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Richmond's 'Lego Man' recreates house of early Richmond settler, writer

Peter Grant's recreation of the Goldie Harris House, and his other creations, are on display at Steveston Tram museum for the holidays

Wanting to learn more about iconic Richmond buildings and wondering how you can visit them without travelling all over the city?

Richmond's "Lego Man," who normally goes by Peter Grant, has got you covered this holiday season.

Grant has put some of his recreations of local historic landmarks on display at the Steveston Tram museum, including the Minoru Chapel, Marine Garage, Branscombe House and, for the first time, the Goldie Harris House.

The Goldie Harris House in the Gilmore neighbourhood at 11620 No. 4 Road was built in 1912 and is a heritage building associated with local historical figure Thomas Kidd.

Goldwin Herschel Harris, the owner of the two-storey house, was married to Kidd's eldest daughter. Kidd later "lived and wrote in the house until his death," according to the City of Richmond's heritage inventory.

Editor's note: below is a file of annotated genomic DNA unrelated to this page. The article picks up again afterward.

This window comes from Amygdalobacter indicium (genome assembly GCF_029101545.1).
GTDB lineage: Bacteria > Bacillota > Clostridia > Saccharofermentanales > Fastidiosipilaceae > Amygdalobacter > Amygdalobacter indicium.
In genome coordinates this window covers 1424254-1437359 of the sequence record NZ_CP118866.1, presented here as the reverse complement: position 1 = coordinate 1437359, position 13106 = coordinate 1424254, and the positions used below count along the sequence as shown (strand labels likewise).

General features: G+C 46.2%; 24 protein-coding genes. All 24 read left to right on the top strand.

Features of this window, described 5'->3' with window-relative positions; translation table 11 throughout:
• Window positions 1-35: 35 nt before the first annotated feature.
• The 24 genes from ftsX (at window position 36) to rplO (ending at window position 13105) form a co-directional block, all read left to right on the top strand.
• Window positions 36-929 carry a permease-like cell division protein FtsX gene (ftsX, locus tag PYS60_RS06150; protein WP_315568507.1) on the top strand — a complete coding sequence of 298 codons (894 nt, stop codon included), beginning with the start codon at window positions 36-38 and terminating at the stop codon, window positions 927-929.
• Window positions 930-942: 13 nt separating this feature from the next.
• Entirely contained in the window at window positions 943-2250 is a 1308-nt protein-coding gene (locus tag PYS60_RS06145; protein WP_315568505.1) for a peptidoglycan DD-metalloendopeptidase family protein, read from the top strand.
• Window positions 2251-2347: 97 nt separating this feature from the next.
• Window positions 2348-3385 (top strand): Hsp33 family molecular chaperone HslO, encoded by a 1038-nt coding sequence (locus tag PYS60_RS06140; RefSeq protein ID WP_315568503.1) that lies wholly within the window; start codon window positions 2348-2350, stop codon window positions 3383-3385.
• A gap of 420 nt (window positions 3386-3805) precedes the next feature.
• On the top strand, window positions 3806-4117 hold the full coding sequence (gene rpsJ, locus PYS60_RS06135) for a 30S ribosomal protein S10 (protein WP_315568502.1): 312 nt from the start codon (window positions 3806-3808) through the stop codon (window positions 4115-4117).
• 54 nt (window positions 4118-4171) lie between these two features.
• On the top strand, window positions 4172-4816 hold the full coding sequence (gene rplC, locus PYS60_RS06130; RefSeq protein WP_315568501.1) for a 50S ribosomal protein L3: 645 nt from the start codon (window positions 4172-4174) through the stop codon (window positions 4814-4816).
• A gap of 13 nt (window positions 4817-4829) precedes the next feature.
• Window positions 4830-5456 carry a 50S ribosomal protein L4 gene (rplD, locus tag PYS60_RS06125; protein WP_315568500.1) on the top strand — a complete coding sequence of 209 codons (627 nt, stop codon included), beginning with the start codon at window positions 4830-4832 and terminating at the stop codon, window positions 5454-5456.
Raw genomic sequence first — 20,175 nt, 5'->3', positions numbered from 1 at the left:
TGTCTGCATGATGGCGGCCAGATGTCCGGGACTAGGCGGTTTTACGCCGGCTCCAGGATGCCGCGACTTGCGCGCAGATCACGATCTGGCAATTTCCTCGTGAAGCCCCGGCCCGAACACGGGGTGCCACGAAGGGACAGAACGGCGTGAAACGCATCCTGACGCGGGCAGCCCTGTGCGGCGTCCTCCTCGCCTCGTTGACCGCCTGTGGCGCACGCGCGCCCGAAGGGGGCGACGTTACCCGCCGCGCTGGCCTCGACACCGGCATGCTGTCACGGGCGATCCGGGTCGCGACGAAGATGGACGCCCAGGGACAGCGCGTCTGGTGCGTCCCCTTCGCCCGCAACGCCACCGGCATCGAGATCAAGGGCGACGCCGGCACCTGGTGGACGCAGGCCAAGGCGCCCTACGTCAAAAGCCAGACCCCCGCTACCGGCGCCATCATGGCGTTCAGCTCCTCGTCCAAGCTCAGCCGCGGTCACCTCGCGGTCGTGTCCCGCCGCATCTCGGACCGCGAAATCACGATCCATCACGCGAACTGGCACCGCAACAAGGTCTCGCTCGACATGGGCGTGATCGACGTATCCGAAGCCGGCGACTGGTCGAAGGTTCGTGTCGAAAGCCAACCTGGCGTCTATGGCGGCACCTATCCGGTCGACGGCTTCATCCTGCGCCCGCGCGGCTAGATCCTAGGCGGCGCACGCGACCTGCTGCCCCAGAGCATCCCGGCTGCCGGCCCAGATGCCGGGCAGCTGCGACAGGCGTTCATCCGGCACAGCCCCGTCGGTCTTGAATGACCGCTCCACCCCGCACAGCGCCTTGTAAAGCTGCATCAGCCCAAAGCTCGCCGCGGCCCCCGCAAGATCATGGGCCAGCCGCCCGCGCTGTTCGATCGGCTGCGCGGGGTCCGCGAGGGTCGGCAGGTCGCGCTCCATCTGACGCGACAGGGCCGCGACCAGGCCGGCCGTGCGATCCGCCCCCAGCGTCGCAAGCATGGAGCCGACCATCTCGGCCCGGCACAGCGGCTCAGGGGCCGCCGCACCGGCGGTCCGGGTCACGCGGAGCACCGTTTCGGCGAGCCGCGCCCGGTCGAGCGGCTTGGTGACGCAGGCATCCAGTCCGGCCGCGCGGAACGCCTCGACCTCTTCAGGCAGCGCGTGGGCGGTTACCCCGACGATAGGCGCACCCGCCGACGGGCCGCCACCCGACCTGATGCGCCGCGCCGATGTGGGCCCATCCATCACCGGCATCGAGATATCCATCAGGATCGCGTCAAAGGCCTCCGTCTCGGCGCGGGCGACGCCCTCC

Kidd, who was born in Ireland, settled in Lulu Island in 1874 and served as a Richmond city councillor, school trustee and the first MLA for the Richmond riding.

He is also known as the author of The History of Lulu Island and Occasional Poems, which documented life in the early days of Richmond.

Kidd's great-grandchild, Gilbert Blair, would later become mayor of Richmond in 1974.

The large farmhouse is considered a landmark of the South Arm Slough district, one of the earliest farming districts on Lulu Island, with its surrounding garden, orchards and agricultural fields.

Its significance also lies in its "retention of its agricultural function, appearance and setting," reads the inventory entry.

Grant has recreated many of Richmond's iconic landmarks over the past decade and pays meticulous care to be as accurate as possible.

Fans of his work won't have to wait much longer to see more from him, as the Lego Man is currently working on a recreation of the Gulf of Georgia Cannery National Historic Site.

"It will be my largest project to date when I'm done in the coming weeks," Grant told the Richmond News.

Community members can check out Grant's recreations at the Steveston Tram museum at the corner of Moncton Street and No. 1 Road.

- With files from Alan Campbell

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